A new Solar Career Map website explores the many job opportunities available in the solar industry. Developed by the Interstate Renewable Energy Council, Inc. in its capacity as the National Administrator of DOE’s Solar Instructor Training Network (SITN), the tool is intended for use by instructors, policy-makers, and job-seekers.
“This tool explores an expanding universe of solar-energy occupations, describing diverse jobs across the industry, charting possible progression between them, and identifying the high-quality training necessary to do them well,” said Dr. Sarah White, Senior Associate at the Center on Wisconsin Strategy (COWS), and IREC’s lead for this project.
The interactive online career lattice maps three dozen solar occupations in four sectors: component production, system design, sales & marketing, and installation/operations. This visual roadmap includes occupational information, skills and competencies, education and training pathways. A team of national experts selected the 36 illustrative occupations to map. Not every job on the lattice is exclusively or even primarily a solar job. But each one requires some training in solar-specific skills. And each one is in some way essential to building a robust, high-quality, solar industry.
“Labor markets are organized as lattices, not ladders. There are many possible career routes within and across solar sectors for workers seeking advancement or new opportunities. This tool maps some of them,” said White.
The Solar Career Lattice is the product of a national working group and affiliated experts, including representatives from industry, education, government, labor, and the NGO community. The Working Group was convened by The Interstate Renewable Energy Council, Inc. in its capacity as the National Administrator of the U.S. Department of Energy’s Solar Instructor Training Network. Dr. White is Chair of the Working Group.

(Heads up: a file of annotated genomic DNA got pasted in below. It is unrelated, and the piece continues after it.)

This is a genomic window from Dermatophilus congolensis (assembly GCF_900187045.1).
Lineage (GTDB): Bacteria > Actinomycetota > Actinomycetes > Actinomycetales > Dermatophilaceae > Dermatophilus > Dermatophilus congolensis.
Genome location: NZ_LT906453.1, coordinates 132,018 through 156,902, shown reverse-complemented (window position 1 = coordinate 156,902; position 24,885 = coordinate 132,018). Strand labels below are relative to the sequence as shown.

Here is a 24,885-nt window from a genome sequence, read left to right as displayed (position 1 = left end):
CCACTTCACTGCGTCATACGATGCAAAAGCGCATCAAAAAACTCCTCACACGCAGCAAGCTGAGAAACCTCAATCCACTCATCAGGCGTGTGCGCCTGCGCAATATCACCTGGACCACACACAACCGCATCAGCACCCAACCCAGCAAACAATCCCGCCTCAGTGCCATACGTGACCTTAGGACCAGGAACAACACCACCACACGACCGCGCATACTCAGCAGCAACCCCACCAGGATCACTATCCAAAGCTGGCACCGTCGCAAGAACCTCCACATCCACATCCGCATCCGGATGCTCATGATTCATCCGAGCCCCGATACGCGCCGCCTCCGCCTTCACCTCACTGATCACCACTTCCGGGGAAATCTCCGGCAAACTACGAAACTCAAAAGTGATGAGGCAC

According to White, many people still think of solar energy jobs in terms of roof-top installation, and of the solar industry in terms of bottom-line costs. This tool offers a more nuanced vision. By mapping a broad spectrum of careers across the solar industry, the lattice prompts instructors, policy-makers, and job-seekers to consider a wide variety of occupations accessible to workers with a wide variety of skill and experience.
“It’s a wild, wild west out there in terms of training and credentialing,” observed White, Working Group Chair. “There is no broadly held understanding of the wide variety of occupations across many segments of solar industry, and the various education and training pathways into them. This mapping tool is part of the answer.”
White believes high-quality work and high-quality jobs are critical to building a robust, high-quality solar industry.
“A poorly trained workforce costs more in the long run,” said White. “Safety, efficiency, and quality aren’t just values; in the solar industry, they create value.”
Dr. White discussed and demonstrated the Solar Career Mapping Tool in a webinar recently. Watch the webinar.